Life came to a halt there with the resulting prohibition on using tap water. Over 300,000 residents of West Virginia were ordered not to drink the tap water. That chemical, Crude MCHM, which is primarily composed of a chemical named 4-methylcyclohexane methanol is very toxic, and there were immediate reports of rashes, stomach aches, and other ailments.

After 10 days, restrictions on using tap water were lifted for most of those affected by the disaster, even though the licorice smell remained. Pregnant women are still being advised not to drink the water, while Governor Earl Ray Tomblin emphasized that tests indicated the water is safe under guidelines set by the US Centers for Disease Control, he also told a press conference he was not aware of a recommendation for home owners to flush their pipes until the smell is not present.

He was not too reassuring when he told residents: “If you do not feel comfortable drinking or cooking in this water, then use bottled water…I’m not going to say absolutely, 100 percent that everything is safe. But what I can say is if you do not feel comfortable, don’t use it.”

Now as West Virginia officials, who are no strangers to environmental spills and lax regulation, scurry to deal with the health disaster, serious questions are being raised as to why there’s so little regulation of the storage of these chemicals-and even worse, why there’s so little knowledge by the Federal government and the medical field about the potential toxicity of chemicals like the one spilled into the Elk River.

What stands out the most from the WV spill is how the Federal and state governments throughout the nation fail to monitor chemicals and their use in terms of protecting our water supplies.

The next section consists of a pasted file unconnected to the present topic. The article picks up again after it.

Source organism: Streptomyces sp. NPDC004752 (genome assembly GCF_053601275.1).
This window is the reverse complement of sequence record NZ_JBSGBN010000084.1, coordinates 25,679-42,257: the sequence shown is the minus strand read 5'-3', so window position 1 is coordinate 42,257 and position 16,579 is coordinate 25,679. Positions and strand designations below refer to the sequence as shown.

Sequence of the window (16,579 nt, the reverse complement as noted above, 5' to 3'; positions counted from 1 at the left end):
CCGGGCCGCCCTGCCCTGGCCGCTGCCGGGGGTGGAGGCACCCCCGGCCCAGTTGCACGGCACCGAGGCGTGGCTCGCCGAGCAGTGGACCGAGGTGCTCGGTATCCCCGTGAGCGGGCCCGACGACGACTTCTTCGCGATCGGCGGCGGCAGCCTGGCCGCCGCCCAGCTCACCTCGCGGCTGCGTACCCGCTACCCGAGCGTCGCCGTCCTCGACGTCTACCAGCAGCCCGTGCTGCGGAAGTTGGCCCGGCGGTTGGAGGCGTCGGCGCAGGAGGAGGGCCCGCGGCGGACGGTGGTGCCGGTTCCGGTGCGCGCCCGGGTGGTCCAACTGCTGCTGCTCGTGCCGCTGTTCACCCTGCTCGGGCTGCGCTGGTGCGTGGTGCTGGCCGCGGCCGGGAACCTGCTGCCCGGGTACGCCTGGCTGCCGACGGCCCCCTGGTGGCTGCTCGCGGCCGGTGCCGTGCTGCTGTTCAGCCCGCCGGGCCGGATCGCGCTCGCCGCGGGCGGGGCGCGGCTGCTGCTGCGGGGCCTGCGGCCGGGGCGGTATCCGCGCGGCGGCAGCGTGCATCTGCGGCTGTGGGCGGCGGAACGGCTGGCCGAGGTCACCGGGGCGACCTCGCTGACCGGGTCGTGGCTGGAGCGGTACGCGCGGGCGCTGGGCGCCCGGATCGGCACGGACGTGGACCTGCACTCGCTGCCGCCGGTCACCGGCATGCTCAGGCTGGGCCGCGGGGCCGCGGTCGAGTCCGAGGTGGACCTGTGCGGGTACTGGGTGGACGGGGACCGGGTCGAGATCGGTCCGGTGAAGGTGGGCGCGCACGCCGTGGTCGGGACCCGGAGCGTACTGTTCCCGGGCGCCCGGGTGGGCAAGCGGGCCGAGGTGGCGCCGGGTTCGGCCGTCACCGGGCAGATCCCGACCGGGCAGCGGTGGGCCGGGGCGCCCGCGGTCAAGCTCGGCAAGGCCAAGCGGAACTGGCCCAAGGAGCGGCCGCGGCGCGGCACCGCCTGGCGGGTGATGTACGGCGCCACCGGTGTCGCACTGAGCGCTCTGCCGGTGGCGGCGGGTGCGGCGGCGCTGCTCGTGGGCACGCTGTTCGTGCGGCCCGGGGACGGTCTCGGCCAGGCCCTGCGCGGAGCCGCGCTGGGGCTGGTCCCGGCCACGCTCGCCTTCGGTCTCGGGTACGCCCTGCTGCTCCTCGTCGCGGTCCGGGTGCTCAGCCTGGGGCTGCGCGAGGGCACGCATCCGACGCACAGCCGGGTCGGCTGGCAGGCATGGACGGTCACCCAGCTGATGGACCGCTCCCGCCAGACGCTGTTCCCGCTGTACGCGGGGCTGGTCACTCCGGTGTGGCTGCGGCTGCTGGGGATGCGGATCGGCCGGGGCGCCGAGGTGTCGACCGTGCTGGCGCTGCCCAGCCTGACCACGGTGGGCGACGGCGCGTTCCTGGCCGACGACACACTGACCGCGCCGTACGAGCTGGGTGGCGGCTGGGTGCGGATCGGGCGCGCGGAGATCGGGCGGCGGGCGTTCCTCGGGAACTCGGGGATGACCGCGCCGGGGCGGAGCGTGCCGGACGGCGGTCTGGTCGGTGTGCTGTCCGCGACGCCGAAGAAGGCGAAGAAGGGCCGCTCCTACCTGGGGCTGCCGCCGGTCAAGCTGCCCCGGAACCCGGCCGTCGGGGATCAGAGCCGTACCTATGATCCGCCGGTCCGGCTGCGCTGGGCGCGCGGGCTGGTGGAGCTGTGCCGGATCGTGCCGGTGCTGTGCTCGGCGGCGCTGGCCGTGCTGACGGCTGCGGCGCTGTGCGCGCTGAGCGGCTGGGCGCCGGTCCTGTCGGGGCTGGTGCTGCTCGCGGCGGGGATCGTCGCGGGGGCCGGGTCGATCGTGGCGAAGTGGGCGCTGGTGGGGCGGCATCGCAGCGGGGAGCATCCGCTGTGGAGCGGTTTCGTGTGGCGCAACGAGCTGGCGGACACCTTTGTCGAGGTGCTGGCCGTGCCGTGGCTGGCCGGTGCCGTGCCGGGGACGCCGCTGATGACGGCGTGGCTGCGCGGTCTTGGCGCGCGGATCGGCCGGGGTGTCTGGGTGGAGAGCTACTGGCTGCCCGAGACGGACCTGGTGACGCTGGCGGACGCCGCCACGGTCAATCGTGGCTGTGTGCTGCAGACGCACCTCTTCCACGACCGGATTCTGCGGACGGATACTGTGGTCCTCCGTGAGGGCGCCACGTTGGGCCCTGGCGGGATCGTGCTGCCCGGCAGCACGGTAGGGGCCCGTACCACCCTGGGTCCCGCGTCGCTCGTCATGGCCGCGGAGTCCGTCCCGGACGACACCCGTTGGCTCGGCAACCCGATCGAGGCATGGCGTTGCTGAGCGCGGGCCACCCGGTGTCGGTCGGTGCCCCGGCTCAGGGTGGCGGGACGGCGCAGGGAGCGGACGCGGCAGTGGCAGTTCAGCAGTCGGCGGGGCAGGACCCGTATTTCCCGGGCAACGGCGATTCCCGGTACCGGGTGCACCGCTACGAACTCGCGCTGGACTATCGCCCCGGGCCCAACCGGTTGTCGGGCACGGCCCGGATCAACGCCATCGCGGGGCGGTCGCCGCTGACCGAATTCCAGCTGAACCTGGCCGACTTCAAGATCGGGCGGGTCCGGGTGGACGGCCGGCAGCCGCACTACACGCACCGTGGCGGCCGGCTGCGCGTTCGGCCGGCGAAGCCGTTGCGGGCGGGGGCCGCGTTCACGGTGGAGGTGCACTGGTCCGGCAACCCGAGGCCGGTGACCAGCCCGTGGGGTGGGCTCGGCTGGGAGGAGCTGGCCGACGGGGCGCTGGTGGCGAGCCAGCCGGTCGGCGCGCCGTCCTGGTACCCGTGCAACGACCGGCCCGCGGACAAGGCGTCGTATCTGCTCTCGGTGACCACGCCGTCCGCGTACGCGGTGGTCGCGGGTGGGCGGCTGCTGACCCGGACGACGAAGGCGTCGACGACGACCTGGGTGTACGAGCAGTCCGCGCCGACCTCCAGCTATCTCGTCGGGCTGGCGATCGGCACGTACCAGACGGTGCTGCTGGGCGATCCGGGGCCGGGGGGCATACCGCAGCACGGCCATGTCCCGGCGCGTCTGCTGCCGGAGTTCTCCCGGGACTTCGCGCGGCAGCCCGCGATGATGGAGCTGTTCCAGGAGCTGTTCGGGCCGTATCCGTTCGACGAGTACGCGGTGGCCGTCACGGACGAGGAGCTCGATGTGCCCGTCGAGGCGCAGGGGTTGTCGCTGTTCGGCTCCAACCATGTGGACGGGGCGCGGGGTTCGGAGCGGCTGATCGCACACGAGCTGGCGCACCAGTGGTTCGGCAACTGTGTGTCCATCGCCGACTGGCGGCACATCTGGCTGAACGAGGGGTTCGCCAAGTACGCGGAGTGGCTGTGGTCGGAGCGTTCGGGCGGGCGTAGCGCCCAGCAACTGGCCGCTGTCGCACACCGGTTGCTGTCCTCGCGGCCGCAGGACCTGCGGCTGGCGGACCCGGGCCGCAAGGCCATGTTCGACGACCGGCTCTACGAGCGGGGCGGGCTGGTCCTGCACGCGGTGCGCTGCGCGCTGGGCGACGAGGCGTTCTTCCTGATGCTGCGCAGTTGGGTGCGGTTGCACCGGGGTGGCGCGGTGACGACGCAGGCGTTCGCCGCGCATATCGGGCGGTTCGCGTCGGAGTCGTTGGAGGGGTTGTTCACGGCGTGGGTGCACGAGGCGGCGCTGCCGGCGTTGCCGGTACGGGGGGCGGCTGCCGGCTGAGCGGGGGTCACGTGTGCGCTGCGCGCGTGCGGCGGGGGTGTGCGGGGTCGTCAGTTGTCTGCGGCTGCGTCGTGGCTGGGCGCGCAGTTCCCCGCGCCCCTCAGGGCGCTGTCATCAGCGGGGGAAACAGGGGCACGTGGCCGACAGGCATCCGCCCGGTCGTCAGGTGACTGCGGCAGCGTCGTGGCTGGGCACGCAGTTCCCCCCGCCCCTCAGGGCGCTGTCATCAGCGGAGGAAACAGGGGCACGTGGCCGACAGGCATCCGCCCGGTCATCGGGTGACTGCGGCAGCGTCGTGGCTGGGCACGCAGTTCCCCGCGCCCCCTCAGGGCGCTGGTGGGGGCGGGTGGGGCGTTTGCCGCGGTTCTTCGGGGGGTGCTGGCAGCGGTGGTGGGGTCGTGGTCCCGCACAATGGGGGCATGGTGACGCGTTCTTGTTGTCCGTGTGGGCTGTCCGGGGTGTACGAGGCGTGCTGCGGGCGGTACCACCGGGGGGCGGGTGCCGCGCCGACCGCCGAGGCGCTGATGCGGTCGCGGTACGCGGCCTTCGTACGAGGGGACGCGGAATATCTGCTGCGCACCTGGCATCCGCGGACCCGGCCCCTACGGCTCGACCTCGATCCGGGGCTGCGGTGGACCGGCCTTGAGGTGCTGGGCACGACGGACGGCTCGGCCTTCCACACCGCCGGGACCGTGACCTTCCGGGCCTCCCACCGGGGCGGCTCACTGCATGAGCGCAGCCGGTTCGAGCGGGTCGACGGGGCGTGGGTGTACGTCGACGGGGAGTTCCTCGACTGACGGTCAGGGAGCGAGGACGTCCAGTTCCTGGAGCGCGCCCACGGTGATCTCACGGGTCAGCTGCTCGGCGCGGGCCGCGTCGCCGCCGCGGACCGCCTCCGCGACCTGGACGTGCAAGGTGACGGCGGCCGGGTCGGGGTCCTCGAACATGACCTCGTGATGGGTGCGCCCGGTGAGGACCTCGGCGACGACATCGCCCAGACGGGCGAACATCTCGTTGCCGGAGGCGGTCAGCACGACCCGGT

A recent article in the Washington Post’s Health and Science section stated that “It has been 38 years since Congress passed a major piece of legislation regulating toxic chemicals, even though there is no disagreement that the Toxic Substances Control Act (TSCA, or Tosca) needs an overhaul” and that “”Chemicals in the United States are generally treated as innocent until proven guilty. A company does not have to prove that a chemical does not pose a health hazard in order to introduce it in the commercial market.”

Much like West Virginia, our state is way too lax in regulating chemicals. 

Here in New York State, the controversy surrounding Fracking already highlights the dangerous nature of chemicals used and released in the fracking process, particularly to the water supply, and serves as a reminder of how lax the regulation of chemicals are in our own backyard.  In fact, several of the chemicals identified in the West Virginia spill are manufactured for fracking operations.

In a report issued by Environmental Advocates in May, 2012, a dire warning was issued about the lack of regulation of the oil and drilling process and the flawed exemption of chemicals from being deemed hazardous waste:

“Existing state laws and regulations do not require oil and gas companies to report with any specificity how much waste is being created, its chemical components, or how drilling waste is being disposed. We also discovered that much of fracking’s waste would likely be classified as hazardous waste if it were not exempt under flawed state regulations.”